That vote was held on Friday at Steinbrenner Field, following general manager Brian Cashman's participation on a conference call with all 30 GMs. Players across the league were told that they could return to their homes or to their home Major League cities, but the Yankees have decided that they will stick the coronavirus shutdown out as a team.
"We have a shot at a World Series title," Britton told MLB.com. "We want to be prepared to seize that opportunity. Guys aren't panicking about this thing. We understand that it's serious, but the Yankees have a ton of resources in the area. We feel like this is a good place for us to be."
Managing general partner Hal Steinbrenner and general manager Brian Cashman addressed the players on Thursday afternoon, following Cashman's participation on a conference call with all 30 GMs in which updated spring guidelines were laid out. Steinbrenner pledged that the facility would be accessible if any players want to use it, an invitation that was accepted wholeheartedly.
"The players have been fantastic," Cashman said. "There's no script here that we can all fall back on and rely upon. I think there's a recognition of that there's a lot of unknowns, so there's a lot of really cool conversations about suggestions. There's a lot of collaboration. We've tried to map out the best next steps and we all recognize it's going to take a lot of give and take, with understanding and compassion and empathy along the way."
Cashman and manager Aaron Boone said that they plan to remain in the Tampa area, along with the Yanks' training staff and conditioning staff. Britton said that the team plans to hold its first workout at Steinbrenner Field on Saturday. Activities will include hitting in the indoor batting cages, throwing from the bullpen mounds and strength work in the gymnasium, plus time in the trainers' room and with team medical staff, if necessary.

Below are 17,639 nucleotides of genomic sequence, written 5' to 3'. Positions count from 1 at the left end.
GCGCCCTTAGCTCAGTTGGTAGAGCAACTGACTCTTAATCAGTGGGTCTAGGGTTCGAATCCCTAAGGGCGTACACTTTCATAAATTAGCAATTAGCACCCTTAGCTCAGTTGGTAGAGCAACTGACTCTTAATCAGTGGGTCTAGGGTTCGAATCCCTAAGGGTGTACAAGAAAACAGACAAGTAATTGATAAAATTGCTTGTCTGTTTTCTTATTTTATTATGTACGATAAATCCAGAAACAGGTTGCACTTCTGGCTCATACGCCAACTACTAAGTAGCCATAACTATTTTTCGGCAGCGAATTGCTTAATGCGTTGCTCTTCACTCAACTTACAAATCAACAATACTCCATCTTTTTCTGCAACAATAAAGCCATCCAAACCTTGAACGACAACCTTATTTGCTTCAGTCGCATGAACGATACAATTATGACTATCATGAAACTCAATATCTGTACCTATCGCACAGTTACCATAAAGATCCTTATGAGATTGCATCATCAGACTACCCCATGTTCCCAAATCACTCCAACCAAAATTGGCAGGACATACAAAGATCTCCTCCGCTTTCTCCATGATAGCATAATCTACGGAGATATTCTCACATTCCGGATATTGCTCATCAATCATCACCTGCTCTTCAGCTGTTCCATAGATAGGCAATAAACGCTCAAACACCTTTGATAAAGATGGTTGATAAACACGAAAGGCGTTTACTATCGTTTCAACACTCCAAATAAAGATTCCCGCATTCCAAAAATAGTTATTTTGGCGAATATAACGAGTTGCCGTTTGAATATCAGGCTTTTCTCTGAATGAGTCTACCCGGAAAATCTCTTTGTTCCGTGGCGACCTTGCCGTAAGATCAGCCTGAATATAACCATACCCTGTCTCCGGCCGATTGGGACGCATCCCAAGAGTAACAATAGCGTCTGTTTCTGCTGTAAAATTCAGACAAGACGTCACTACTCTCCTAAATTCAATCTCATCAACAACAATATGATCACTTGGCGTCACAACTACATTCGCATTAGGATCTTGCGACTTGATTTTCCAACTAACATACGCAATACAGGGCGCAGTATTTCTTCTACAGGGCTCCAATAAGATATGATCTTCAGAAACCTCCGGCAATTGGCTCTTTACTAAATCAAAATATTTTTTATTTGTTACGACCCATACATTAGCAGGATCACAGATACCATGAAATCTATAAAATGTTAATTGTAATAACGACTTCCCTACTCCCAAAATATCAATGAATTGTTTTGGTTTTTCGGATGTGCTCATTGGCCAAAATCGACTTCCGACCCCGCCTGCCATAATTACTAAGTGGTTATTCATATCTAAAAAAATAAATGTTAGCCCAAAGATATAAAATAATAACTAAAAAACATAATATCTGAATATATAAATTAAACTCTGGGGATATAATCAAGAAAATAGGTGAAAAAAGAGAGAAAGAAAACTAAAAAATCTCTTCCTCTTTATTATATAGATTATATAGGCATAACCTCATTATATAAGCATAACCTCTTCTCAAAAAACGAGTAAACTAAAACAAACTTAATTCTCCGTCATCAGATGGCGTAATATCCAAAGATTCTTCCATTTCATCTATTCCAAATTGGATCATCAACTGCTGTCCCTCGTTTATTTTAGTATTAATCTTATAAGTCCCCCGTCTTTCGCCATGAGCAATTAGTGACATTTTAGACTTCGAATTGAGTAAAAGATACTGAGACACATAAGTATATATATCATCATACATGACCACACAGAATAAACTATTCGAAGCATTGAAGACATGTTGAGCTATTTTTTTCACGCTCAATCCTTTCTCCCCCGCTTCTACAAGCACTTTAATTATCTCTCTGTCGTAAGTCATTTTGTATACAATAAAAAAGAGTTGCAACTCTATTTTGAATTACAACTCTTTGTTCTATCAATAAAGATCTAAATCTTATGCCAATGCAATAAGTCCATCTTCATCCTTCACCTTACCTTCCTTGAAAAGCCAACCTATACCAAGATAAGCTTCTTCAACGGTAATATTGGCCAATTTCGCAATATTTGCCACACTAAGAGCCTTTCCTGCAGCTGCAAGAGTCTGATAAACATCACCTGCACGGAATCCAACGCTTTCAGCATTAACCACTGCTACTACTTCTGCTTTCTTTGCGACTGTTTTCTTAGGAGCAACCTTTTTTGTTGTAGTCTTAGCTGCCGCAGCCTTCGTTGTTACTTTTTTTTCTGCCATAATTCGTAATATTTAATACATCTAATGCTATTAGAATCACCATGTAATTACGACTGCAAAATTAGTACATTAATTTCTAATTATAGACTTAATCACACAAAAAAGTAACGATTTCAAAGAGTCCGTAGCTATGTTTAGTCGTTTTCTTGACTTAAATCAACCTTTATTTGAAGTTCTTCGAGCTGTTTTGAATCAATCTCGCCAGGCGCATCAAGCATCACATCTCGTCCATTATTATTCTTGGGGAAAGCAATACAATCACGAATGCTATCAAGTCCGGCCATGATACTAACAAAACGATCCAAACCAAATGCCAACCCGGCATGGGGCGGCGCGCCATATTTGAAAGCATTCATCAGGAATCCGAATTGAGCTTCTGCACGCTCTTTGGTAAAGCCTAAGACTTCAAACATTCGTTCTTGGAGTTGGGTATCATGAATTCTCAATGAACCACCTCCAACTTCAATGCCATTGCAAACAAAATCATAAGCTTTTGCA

"This is going to be something that changes on a daily basis and hopefully becomes more clear as we move along," Boone said. "For right now, they'll be able to work in the cage, the weight room, the training staff providing service they need … we'll be here to support that. Each and every day is going to be a little bit different as more and more information rolls in. I just think of the last 48 hours and how much it's changed. I would expect it to be similar moving forward."
To ensure the safety of all uniformed personnel, the Yankees have had two cleaning sweeps conducted in their clubhouse over the past week, with an outside service spraying a bleach-type mist through all player areas.
Cashman said that it will be left up to the players to decide when to come and go from the complex, and that some could travel home, then return to the ballpark. Cashman added that Minor League players are being given the same options.
"It's going to be pretty much whatever guys want to do right now," Britton said. "Obviously hitters will keep hitting during BP and stuff like that. As of right now, we don't have any intrasquad or sim games. It's going be very similar to an offseason program where pitchers are playing catch in bullpens, hitters hit in the cage and take BP on the field. They're still hashing out an organized schedule so that we're not just doing whatever."